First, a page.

The Difference Between Moldability and Manufacturability

The difference between moldability and manufacturability may seem subtle, but the reality is that understanding it better can have an impact on your part development.

What is Moldability?

moldabilityMoldability refers to how well the mold of your part will conform to being injected with molten plastic. Once your mold has been created from your design, a good injection molding process needs to account for how well plastic can fill that mold cavity.  From material selection to mold complexity, there are many factors that will determine whether the part you designed is capable of accepting this process.  Certain features in your part design like undercuts and threading, can be tricky to mold correctly and consistently.   These can cause problems like knit lines, warp and flash.


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Do you have what it takes to design and build a robot, form alliances and compete in a medieval-themed sporting event?

If you haven’t experienced FRC – First Robotics Competition, I would urge you to check it out.  Anyone interested in technology, engineering and good, clean, competitive fun will enjoy it.  So, as we are one of many sponsors to a local youth robotics team, I decided to drop by to check it out and document my experience.


The Importance of Design for Manufacturability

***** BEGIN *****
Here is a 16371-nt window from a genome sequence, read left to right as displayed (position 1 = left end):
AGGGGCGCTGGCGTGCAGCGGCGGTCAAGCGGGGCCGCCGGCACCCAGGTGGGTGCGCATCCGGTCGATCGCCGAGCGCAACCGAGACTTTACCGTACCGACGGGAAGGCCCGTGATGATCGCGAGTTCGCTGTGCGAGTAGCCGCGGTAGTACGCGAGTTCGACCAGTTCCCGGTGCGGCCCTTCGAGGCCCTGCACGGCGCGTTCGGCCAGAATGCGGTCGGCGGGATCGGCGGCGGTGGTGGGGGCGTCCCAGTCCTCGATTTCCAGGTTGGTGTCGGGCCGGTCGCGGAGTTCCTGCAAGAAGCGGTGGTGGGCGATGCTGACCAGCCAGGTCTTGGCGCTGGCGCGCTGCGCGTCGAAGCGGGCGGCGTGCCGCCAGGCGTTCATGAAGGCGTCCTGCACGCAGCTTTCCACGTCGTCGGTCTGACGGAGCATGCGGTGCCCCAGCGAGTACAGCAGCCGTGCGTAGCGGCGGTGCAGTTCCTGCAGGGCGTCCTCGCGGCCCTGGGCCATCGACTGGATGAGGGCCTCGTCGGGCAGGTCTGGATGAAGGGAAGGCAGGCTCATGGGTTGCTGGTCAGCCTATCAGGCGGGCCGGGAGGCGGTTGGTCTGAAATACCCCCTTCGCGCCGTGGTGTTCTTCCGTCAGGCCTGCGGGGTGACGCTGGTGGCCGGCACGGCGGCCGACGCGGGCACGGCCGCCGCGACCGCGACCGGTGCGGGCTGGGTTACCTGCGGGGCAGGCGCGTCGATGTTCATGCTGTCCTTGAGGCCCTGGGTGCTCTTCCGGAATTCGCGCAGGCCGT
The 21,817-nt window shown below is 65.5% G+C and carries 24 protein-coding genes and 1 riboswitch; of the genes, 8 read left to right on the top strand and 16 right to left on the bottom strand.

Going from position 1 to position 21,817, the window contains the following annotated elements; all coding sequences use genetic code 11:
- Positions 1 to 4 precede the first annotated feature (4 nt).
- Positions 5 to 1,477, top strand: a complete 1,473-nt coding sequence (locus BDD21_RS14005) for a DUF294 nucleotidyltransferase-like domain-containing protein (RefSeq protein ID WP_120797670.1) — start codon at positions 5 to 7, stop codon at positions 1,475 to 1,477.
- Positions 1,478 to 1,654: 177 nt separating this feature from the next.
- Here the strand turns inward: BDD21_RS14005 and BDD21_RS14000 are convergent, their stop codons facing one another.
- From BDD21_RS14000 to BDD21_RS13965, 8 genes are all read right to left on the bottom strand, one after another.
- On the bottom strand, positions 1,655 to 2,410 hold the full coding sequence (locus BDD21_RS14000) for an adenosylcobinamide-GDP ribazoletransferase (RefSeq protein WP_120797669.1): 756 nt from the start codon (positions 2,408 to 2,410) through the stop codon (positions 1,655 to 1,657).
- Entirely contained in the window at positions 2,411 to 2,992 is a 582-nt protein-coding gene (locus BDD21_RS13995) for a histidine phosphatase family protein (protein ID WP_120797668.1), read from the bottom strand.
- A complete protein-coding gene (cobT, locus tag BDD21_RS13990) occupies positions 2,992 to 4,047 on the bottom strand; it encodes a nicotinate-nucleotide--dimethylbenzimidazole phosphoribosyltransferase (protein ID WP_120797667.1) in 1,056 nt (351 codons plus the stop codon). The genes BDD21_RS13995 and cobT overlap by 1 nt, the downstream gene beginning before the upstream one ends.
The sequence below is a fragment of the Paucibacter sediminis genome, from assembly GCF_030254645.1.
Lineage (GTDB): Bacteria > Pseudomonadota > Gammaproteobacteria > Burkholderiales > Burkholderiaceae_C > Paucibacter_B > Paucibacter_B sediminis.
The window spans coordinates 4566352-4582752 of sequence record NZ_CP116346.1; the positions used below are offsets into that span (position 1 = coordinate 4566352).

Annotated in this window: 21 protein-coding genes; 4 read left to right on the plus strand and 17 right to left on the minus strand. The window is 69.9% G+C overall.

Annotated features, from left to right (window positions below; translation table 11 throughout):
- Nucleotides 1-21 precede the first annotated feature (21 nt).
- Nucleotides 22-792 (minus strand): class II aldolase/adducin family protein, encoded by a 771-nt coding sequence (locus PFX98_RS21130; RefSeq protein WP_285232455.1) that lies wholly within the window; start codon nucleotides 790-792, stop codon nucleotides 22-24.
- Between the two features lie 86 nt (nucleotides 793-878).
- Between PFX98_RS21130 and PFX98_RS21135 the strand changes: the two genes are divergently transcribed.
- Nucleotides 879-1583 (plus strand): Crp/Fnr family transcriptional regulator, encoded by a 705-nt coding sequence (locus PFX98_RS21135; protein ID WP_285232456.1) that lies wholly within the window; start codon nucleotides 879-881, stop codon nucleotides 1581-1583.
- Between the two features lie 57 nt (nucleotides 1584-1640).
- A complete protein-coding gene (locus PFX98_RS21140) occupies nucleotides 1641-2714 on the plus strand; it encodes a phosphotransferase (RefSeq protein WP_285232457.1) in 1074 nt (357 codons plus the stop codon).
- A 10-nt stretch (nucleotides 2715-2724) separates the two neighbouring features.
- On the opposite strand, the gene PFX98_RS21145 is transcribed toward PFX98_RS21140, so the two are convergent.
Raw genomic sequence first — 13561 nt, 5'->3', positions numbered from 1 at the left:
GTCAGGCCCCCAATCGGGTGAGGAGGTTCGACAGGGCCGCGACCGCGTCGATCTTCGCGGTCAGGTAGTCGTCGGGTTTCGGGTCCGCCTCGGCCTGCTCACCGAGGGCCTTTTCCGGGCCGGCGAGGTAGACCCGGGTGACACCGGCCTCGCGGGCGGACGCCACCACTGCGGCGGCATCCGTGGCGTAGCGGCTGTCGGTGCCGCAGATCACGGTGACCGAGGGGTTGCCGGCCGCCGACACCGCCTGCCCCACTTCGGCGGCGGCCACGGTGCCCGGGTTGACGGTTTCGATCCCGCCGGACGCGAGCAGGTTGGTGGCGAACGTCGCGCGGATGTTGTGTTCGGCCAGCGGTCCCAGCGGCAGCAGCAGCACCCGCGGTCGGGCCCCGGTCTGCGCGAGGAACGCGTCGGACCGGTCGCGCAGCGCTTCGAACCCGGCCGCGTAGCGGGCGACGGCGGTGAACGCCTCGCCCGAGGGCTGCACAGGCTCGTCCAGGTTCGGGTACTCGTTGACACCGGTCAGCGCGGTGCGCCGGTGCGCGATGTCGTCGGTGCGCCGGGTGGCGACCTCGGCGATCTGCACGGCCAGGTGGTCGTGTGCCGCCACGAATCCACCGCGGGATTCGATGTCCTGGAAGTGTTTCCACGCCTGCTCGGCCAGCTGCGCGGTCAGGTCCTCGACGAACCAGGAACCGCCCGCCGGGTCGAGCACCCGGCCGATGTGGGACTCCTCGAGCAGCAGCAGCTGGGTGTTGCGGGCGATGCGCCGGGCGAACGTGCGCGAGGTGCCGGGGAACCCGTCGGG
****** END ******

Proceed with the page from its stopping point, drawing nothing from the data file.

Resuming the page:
Design for Manufacturability (DFM) is the proactive process of designing a part to meet the specifications of the chosen manufacturing process used to produce that part. No longer can a product engineer design a part for fit and function only. Product Engineers are also expected to understand the manufacturing process and incorporate those parameters into their design to ensure good part production.

Ignoring design for manufacturability can have disastrous consequences. By the time a product concept gets through the design phase and into the testing/prototyping phase, up to 80% of the budget for that product has been committed. The material costs have been identified, the tooling costs are known and any assembly costs are also worked into the budget by then. And once it has been committed, it is very expensive to turn back to change the design.


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How Two Brothers Reshaped an Industry


Brendan and Damon Weaver aspired to be the best mold makers in the industry. It was Autumn of 1996.

They had both been working at the same company and had utilized the available 3D CAD software and CNC technology at the time. But unfortunately, they had pushed themselves to their limits with their employer and felt that they were being held back by the lack luster advancements of a 100 year-old industry.

They were determined to make it better.